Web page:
How much sugar do classes need?

Mark S. Miller erights at google.com
Sun Nov 23 07:24:11 PST 2008


On Sat, Nov 22, 2008 at 8:54 PM, Peter Michaux <petermichaux at gmail.com>wrote:

> 2008/11/22 Mark S. Miller <erights at google.com>:
>
> >         Point.pubClassConst = -3;
>
> Why not the following?
>
>  public pubClassConst = -3
>

I'm glad you raised this first. This example is a good microcosm of the
issues distinguishing the two sugar proposal. My reasons for preferring the
first:

* The second form desugars to the first, but is no more convenient than the
first. So introducing sugar here is not justified on convenience grounds.

* The second form obscures the difference between variables and properties,
which does the ES programmer no favors. In ES, "instance private" means
lexically captured variable. ES has no other encapsulation mechanism, and
the essence of the classes-as-sugar proposal is to employ that mechanism to
create encapsulated instances. "Public" means exactly string-named property.
(A third category, class-private instance variables, depends on the
introduction of Name objects, which both Cormac and I have left out of our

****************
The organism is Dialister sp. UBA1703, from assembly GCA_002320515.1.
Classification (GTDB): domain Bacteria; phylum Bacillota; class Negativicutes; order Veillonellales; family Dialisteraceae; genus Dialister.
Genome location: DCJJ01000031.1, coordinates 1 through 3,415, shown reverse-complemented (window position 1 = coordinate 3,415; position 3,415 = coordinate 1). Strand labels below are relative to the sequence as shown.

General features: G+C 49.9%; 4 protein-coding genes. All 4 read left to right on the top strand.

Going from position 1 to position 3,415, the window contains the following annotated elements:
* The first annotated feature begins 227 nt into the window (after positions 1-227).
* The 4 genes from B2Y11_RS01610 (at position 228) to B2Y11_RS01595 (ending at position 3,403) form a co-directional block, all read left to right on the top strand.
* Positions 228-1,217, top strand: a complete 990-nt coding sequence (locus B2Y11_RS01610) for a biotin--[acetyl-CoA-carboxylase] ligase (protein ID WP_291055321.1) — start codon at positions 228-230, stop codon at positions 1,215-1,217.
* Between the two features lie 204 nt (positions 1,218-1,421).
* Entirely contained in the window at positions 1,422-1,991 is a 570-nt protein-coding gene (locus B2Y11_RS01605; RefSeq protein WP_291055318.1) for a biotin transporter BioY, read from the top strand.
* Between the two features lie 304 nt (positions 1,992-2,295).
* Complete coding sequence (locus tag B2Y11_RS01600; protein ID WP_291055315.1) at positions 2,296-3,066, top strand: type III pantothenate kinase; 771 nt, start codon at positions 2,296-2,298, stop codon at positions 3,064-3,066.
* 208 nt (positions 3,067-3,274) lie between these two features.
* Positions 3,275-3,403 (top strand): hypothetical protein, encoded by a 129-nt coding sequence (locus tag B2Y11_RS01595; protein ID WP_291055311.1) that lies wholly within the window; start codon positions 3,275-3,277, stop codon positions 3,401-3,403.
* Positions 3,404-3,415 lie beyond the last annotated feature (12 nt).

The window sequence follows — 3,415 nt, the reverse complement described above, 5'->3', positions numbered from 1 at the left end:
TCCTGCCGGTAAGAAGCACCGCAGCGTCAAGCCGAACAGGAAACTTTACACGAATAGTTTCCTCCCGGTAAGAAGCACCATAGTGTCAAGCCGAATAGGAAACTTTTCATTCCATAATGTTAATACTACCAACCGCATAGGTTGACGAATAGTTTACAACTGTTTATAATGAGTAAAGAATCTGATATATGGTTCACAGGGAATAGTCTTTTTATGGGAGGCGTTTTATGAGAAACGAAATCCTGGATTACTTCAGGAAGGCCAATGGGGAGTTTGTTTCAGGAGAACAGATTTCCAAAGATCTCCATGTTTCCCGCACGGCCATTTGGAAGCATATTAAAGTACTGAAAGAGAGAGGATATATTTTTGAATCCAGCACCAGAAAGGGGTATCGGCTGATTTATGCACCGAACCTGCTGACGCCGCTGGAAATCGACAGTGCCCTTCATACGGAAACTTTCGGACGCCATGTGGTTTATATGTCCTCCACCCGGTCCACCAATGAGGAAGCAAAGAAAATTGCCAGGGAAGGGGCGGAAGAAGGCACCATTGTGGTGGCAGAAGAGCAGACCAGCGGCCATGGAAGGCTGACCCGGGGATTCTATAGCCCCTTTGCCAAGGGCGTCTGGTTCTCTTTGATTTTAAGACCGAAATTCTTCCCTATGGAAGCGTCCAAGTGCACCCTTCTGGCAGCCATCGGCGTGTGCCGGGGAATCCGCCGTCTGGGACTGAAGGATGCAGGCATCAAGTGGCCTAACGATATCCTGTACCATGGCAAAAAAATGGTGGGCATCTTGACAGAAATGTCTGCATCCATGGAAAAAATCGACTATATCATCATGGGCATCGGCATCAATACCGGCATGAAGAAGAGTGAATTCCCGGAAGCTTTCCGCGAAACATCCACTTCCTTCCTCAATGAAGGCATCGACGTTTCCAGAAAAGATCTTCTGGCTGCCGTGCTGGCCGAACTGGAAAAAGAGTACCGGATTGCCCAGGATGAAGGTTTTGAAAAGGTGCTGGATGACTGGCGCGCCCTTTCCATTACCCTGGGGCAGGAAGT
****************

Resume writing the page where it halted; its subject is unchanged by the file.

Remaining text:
first examples.)

As for "familiarity to Java programmers", more people learn ES as their
first language that Java. Java programmers have already learned to program.
Making things easier for Java programmers to learn, at the price of making
it harder for new programmers and for ES3 programmers (as well as functional
programmers) seems like a bad tradeoff. ES already won where Java lost.
There's no reason for us to imitate its mistakes.

It probably makes sense to argue through this one example first, as most of
the rest of the differences between the sugar proposals have these same
motivations.

-- 
   Cheers,
   --MarkM
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